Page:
Financial Markets Book Financial Markets For The Rest Of Us
An Easy Guide To Money, Bonds, Futures, Stocks, Options, And Mutual Funds
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by Robert Hashemian

Page 265

since they have to be licensed (meaning that hopefully they know their stuff), they can be valuable to many investors who do not have the time or the inclination to do their own research. But as most things in life, you get what you pay for. And in this case the price comes in the form of high commissions. For every trade you make, your broker will charge you a commission depending on the amount of money involved and the number of shares traded. You can expect to pay between $200 to $400 for each trade but in return you get the personal service.

Remember that your broker is only paid when you trade, so be on the lookout for those brokers who may engage in churning (advising you to continuously trade in order to maximize their commissions). Also be careful of pushy brokers who may cross the line of advising into peddling. If you want to use a full service broker, you should definitely start with reputable brokerage firms. It's the only way to be sure that you would receive quality brokerage service for your money. Some examples of full service brokerage houses are Merrill Lynch, AG Edwards, Prudential,Morgan Stanley Dean Witter, and Salomon Smith Barney. Full service brokers are sometimes referred to as traditional brokers as they have been around for just about as long as stocks have.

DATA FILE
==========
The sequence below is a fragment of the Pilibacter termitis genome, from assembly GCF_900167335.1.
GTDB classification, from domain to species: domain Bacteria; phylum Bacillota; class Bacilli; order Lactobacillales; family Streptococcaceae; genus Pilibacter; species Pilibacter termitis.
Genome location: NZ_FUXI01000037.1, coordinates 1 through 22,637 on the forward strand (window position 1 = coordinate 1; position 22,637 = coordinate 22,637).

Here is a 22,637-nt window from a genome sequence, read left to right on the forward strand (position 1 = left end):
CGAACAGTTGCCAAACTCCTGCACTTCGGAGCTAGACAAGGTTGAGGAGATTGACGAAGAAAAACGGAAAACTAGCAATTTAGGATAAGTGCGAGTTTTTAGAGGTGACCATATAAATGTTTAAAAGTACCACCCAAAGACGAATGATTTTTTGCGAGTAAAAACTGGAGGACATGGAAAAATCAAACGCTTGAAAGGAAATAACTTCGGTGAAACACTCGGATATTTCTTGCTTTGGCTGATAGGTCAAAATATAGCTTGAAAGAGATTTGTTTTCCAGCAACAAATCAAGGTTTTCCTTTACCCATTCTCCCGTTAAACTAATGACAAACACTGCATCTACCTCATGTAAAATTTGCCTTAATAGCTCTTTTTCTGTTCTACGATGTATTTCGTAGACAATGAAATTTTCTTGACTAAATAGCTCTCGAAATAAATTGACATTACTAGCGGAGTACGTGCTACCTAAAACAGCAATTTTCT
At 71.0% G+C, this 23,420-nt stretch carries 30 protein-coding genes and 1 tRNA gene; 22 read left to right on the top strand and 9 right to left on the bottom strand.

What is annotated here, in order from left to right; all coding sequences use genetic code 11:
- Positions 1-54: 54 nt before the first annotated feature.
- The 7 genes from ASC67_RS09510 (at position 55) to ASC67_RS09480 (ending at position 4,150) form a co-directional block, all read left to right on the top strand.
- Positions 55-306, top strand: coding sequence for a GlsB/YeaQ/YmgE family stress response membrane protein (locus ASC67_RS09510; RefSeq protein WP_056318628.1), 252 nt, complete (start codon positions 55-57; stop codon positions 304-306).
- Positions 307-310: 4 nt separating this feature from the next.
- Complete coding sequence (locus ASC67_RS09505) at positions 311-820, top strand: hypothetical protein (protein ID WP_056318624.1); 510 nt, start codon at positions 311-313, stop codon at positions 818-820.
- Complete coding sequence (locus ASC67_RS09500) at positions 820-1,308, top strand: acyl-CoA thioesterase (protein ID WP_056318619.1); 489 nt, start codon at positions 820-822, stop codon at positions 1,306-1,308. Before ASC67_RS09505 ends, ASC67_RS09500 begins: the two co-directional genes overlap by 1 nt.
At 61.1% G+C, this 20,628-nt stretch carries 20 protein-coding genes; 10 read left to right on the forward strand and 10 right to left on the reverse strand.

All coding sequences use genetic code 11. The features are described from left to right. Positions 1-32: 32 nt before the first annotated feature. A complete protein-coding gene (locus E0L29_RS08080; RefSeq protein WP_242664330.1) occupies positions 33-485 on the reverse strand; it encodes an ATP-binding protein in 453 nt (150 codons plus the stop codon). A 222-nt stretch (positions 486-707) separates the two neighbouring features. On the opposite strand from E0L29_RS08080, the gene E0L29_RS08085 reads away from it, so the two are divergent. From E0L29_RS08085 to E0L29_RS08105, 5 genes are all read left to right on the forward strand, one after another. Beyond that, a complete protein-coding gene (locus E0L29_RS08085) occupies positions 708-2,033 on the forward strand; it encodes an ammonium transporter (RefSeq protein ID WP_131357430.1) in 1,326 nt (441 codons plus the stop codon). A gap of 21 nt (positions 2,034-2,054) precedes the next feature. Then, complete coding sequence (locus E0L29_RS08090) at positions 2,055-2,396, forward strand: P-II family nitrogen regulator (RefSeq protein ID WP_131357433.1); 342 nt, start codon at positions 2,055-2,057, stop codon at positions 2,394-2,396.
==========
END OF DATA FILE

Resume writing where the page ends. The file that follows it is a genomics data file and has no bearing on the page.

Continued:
Discount Broker - If full service brokers are a little expensive for your taste or you don't need any TLC with your investment, discount brokers are the way to go. You certainly do not receive the same personal service as with the full service brokers here.What you do get is one or a group of brokers that you can contact to place orders with. You may have access to some data and analysis with these brokers but that is where the service ends. You are pretty much on your own, with little or no guidance. Commissions can cost from $70 to $130 per each trade depending on the size of the trade. Some examples of discount brokers are Schwab and Waterhouse. Many full service brokerage firms may

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Table of Contents
Copyright and Disclaimer
Book Chapters
Table of Contents Copyright and Disclaimer Foreword Money
Bonds Futures Stocks Options
Mutual Funds Retirement Final Words Appendix A

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